Gatsby, A Tragic Love & Life When reading the book, The Great Gatsby, by F. Scott Fitzgerald, a person might think about the betrayal, or the lonely ending of such an outgoing personality like Jay Gatsby. However, someone might not make the association with the character being a classic example of a tragic hero. This is a fatal error for someone analyzing the book because it robs the reader of vital understanding. Gatsby is in fact a tragic hero because he shows three Aristotelian characteristics of a tragic hero, Hamartia, Peripeteia, and hubris, he displays naivety believing he ca repeat the past, and his character represents a greater symbol, the decaying American Dream. According to Aristotle there are five defining characteristics of a classic
Using Aristotle’s definition of a tragedy from his work, Poetics, Lear from the Shakespeare’s tragedy, King Lear, can be shown as a tragic hero. Aristotle’s definition of a tragedy portrays a hero or heroine as a flawed character that will succumb to an inevitable and tragic end due to their excessive pride. More specifically they
Oedipus Rex represents the tragic hero archetype throughout the play; shown as he destroys his status and in turn himself as a result of his unyielding arrogance towards the gods; his hubris causes him to be blind to his foolishness and results in his destruction as he tries, again and again, to avoid his fate believing he can best Apollo and the destiny he had set out for him; his eventual demise causes him to recognize the errors of his ways, however like in any tragic play it is too late and he is plunged into a catharsis - blind, poor, and exiled from his kingdom.
The tragic hero must have a flaw or error of judgment which can come in the from of justice or vengeance. As seen in Creon and Oedipus' story that the justice they serve is immortal and wicked. The hero must also experience a setback of fortune brought forth because of the hero's inaccuracy in discernment. The realization or recognition that the setback was brought by the hero's own actions. Excessive Pride is the most common of tragic hero's flaws which bring forward the remaining of the part the predicaments.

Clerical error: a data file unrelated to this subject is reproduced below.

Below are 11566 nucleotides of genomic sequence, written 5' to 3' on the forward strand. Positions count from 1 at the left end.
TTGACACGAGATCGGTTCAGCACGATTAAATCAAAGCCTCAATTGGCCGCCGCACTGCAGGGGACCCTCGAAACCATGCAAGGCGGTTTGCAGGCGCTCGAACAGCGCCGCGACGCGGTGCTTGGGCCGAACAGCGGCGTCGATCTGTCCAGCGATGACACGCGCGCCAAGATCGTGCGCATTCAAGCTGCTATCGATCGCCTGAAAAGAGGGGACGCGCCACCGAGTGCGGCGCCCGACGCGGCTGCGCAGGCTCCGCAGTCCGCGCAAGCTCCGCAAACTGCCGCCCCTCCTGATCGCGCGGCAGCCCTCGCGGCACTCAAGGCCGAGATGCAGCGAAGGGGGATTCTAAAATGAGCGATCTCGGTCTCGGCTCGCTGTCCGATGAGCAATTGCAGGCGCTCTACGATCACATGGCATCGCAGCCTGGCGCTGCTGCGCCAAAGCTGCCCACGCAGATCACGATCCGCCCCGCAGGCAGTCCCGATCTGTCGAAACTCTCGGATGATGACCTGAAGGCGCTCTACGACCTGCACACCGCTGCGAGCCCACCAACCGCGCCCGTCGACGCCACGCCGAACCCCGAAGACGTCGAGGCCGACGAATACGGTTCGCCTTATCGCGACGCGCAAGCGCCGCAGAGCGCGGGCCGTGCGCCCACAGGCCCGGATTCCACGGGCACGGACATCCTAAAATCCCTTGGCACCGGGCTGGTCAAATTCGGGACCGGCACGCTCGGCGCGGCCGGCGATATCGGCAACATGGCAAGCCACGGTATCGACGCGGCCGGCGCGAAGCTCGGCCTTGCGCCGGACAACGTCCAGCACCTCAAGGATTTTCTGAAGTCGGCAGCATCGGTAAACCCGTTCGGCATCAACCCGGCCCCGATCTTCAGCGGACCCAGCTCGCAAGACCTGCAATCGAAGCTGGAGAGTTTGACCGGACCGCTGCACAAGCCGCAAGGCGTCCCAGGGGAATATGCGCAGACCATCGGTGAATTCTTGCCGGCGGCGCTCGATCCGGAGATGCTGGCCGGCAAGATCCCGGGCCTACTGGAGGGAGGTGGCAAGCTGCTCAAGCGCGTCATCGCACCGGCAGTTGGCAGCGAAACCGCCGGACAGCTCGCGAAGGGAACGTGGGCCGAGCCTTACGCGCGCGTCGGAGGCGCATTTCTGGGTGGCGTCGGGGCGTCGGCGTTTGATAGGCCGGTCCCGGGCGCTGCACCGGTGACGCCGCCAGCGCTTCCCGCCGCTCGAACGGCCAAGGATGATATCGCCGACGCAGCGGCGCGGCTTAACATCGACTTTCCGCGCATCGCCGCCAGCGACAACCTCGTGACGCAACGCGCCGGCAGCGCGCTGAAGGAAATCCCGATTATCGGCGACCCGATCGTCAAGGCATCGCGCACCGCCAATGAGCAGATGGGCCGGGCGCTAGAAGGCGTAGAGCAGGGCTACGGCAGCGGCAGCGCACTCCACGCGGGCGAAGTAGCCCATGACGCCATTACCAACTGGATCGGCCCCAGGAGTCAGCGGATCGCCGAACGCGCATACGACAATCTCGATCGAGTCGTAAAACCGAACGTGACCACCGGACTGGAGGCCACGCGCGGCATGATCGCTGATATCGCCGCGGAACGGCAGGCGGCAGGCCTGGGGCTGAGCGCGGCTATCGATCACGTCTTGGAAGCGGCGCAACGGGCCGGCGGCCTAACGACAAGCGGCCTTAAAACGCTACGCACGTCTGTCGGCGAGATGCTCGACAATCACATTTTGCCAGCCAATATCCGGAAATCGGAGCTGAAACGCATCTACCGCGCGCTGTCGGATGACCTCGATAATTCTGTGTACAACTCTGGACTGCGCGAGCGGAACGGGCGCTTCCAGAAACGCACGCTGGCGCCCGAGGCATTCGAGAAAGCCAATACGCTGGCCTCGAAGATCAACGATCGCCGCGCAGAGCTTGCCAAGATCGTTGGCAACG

In the play Romeo and Juliet by William Shakespeare, Romeo is the Tragic Hero. A tragic hero is the main character who suffers a downfall from good fortune because of his tragic flaw. According to an article on the Alabama Virtual Library, “ the tragic hero as a man of noble rank and nature whose misfortune is not brought about by villainy but by some “error of judgment” (academic.eb.com). A tragic flaw is the character defect that causes the downfall of the protagonist of a tragedy. Romeo’s tragic flaw is that he is immature.
The relationship quickly switches stages unexpectedly to the deterioration stage. This stage is “characterized by a weakening of the bonds… you view the future with your partner more negatively,” (DeVito 227). This occurs when Gatsby begins pressuring Daisy into leaving Tom. This scares Daisy and causes the bonds between the two to weaken because she is quickly reminded by Tom about the reasons she loves him. This is especially shown in this scene when Daisy says, “Even alone I can’t say I never loved Tom,” (Fitzgerald 133).
According to Aristotle, a tragic hero stands as impeded by a distinguishable characteristic or character trait, which leads to his/her ultimate demise. The “flaw” in a hero’s personality has the driving force behind their demise. This characteristic is said to not only lead to the hero's demise ,but may also enable the reader to sympathize with the character. It follows that in Oedipus the King, a Greek tragedy, the tragic hero Oedipus should have some sort of flaw. Further in the text, it slowly becomes more clear that oedipus’s flaw is his own pride.
After marrying a man of a lower social class, Myrtle finds herself unsatisfied and filled with regret. She then places the blame on her husband, Wilson, by accusing him of misleading her to believe that they were perfect for each other. When she finds herself in an unsatisfied state, she convinces herself that Wilson forced her to cheat in order to be happy. Myrtle sees this cheating as her only resort as Wilson “...wasn’t fit to lick [her] shoe”(34). Myrtle specifically shifts the blame onto Wilson in order to free her conscience of any guilty emotions.
Macbeth 's downfall comes from his own actions, and despite the effect that his wife 's constant push to take the throne must have on him, it is ultimately by his own hand that Macbeth meets his end. Shakespeare 's portrayal of Macbeth as a tragic hero illustrates the capability of a person to go entirely too far for power. However, the question remains, is Macbeth fully in control of his actions or is he truly insane? If he is not insane at the beginning of the play, does his wife 's invocation of evil spirits make him so? Either way his death is his own fault, but his character seems to beg for a deeper examination of the why rather